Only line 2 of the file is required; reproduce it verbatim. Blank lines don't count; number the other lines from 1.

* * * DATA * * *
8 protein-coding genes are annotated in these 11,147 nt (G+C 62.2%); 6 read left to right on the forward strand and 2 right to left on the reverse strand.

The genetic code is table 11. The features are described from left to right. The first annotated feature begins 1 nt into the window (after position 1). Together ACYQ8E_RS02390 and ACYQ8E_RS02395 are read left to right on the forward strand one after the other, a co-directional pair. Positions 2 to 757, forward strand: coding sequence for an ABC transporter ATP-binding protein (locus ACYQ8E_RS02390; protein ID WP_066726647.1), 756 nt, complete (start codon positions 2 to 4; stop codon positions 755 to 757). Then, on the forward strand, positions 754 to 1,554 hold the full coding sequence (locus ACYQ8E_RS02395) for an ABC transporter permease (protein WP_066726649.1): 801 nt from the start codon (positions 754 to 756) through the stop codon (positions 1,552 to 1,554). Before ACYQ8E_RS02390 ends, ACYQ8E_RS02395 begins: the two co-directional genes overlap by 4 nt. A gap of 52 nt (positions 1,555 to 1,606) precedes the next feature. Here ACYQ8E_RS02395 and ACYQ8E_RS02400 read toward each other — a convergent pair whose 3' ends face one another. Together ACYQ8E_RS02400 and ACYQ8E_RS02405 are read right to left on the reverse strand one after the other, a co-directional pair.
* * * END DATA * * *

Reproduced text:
The genetic code is table 11. The features are described from left to right. The first annotated feature begins 1 nt into the window (after position 1). Together ACYQ8E_RS02390 and ACYQ8E_RS02395 are read left to right on the forward strand one after the other, a co-directional pair. Positions 2 to 757, forward strand: coding sequence for an ABC transporter ATP-binding protein (locus ACYQ8E_RS02390; protein ID WP_066726647.1), 756 nt, complete (start codon positions 2 to 4; stop codon positions 755 to 757). Then, on the forward strand, positions 754 to 1,554 hold the full coding sequence (locus ACYQ8E_RS02395) for an ABC transporter permease (protein WP_066726649.1): 801 nt from the start codon (positions 754 to 756) through the stop codon (positions 1,552 to 1,554). Before ACYQ8E_RS02390 ends, ACYQ8E_RS02395 begins: the two co-directional genes overlap by 4 nt. A gap of 52 nt (positions 1,555 to 1,606) precedes the next feature. Here ACYQ8E_RS02395 and ACYQ8E_RS02400 read toward each other — a convergent pair whose 3' ends face one another. Together ACYQ8E_RS02400 and ACYQ8E_RS02405 are read right to left on the reverse strand one after the other, a co-directional pair.